The Problem of Gender Roles for Women

Published: 2021-06-17 09:47:43
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When you think of gender roles you usually think of stereotypes. History has impacted how women are seen and treated today. Women were, and to some people, are still seen to be inferior to men. Women originally could not vote, get an education, a job, own property and in some cases they weren’t allowed to dress themselves. They were supposed to take care of the children, cook and clean while their husbands were out working. They were to have dinner ready and on the table by the time their husbands returned from work. This is what they were taught growing up. Back then and still today we are given our roles in society before we are born based on our genders. Nowadays when parents are told the gender of their child they start preparing a baby shower to correlate with the gender of their child. If it is a female the baby shower is decorated in pink and if it is a male the baby shower is decorated in blue. Little boys are given trucks while little girls are given dolls. These stereotypes take away your individuality by ignoring our intelligence and passions.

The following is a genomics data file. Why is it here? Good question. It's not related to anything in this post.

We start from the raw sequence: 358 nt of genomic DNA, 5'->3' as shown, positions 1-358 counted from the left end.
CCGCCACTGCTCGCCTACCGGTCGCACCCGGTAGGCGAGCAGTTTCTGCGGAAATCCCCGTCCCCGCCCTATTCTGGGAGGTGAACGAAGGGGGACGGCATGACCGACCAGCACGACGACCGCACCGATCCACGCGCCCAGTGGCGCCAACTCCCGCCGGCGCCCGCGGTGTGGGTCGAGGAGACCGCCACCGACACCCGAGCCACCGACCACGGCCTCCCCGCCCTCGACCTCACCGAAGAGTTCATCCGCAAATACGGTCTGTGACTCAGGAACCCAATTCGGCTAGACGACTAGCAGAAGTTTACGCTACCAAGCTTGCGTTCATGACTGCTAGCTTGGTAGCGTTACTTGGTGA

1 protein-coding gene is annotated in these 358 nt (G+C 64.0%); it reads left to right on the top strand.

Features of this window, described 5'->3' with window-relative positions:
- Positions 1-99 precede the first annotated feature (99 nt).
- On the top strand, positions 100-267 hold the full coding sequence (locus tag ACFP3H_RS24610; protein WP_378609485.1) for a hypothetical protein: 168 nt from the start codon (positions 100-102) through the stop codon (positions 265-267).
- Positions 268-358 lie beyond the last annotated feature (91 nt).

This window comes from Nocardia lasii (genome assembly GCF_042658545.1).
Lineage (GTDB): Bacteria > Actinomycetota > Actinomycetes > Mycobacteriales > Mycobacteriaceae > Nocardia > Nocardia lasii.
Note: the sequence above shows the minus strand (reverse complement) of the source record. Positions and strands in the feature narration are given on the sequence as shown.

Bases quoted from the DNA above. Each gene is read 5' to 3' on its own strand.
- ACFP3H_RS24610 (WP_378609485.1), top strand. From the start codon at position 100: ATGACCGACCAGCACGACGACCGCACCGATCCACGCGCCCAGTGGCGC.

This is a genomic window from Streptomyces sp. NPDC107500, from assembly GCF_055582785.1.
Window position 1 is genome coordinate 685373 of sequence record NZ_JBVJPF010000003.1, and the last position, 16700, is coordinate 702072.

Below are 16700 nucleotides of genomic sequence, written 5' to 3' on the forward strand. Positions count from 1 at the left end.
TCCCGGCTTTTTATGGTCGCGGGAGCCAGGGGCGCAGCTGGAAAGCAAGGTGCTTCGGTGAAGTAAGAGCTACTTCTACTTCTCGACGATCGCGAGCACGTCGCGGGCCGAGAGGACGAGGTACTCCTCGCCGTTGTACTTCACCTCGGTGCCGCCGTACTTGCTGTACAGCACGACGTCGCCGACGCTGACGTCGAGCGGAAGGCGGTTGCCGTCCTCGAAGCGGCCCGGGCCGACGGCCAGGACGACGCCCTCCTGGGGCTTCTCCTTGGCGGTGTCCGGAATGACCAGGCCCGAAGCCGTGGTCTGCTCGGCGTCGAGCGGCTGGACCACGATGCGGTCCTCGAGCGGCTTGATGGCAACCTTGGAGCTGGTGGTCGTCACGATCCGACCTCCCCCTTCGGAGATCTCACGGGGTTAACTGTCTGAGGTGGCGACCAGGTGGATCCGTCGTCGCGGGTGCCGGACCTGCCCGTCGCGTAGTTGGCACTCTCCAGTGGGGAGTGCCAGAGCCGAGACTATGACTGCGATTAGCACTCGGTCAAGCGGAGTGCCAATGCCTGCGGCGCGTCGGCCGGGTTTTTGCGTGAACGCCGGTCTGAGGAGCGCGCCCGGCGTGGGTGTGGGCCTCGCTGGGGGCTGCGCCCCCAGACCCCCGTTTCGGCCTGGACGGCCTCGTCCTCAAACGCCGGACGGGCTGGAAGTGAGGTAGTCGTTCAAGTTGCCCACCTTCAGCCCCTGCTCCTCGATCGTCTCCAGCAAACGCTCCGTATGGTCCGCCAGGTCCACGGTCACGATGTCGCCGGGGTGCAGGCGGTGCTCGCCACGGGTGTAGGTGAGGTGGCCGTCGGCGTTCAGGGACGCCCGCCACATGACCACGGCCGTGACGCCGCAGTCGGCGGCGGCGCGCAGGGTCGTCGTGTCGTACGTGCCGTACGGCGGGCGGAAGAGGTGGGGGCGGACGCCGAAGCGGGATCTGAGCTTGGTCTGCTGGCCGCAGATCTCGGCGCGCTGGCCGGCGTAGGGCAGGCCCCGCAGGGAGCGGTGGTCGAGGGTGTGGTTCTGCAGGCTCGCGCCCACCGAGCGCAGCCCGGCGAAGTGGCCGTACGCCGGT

While “ideal” gender roles seem to be inoffensive, they greatly affect the lives of people everyday. For instance, a male is supposed to assertive and combative while a female is supposed to be obedient. Males are supposed to be detached while females are supposed to be sensitive. These assumptions make people feel like they aren’t good enough and that they need to change. Not accepting oneself can lead to many conflicts such as anxiety, low self esteem and depression. Also, gender roles affect the selection of careers. Because women are seen to be nurturing and caring, they are encouraged to choose careers more on the comforting side such as teaching and nursing. Since men are seen to be more tough and strong, they are encouraged to choose careers such as construction and business. Gender roles also greatly impact family dynamics. Traditional households include a working father and a stay at home mom who cooks, cleans and takes care of the children. Women are pressured by society to have children. Fathers are looked down upon if they are stay at home fathers while their wife goes to work everyday. As a result of a stay at home father not having a job and letting his wife provide for the family, he is seen as weak and unsteady.As a teenage girl, gender expectations are a big part of my life. We are expected to be thin. Because of society, many women feel that the only way to be pretty and to be accepted is to be skinny. They see themselves as unwanted and ugly instead of unique and beautiful. Some women try to lose weight by not eating enough, exercising too much and purging. These can develop into eating disorders, which without proper treatment can become dangerous and life threatening. We are expected to always look perfect. We are “supposed” to have our makeup and our hair done. We are “supposed” to wear nice clothing all the time and have our nails painted. Women are “supposed” to be athletic as well. This is more of an expectation now than it was back then. Another expectation is that teenage girls are “supposed” to have lots of friends. Supposedly the more friends you have, the more popular you are. Recently, in the last couple of years, society has begun to accept all women for who they are. Society has acknowledged the strength and power of women.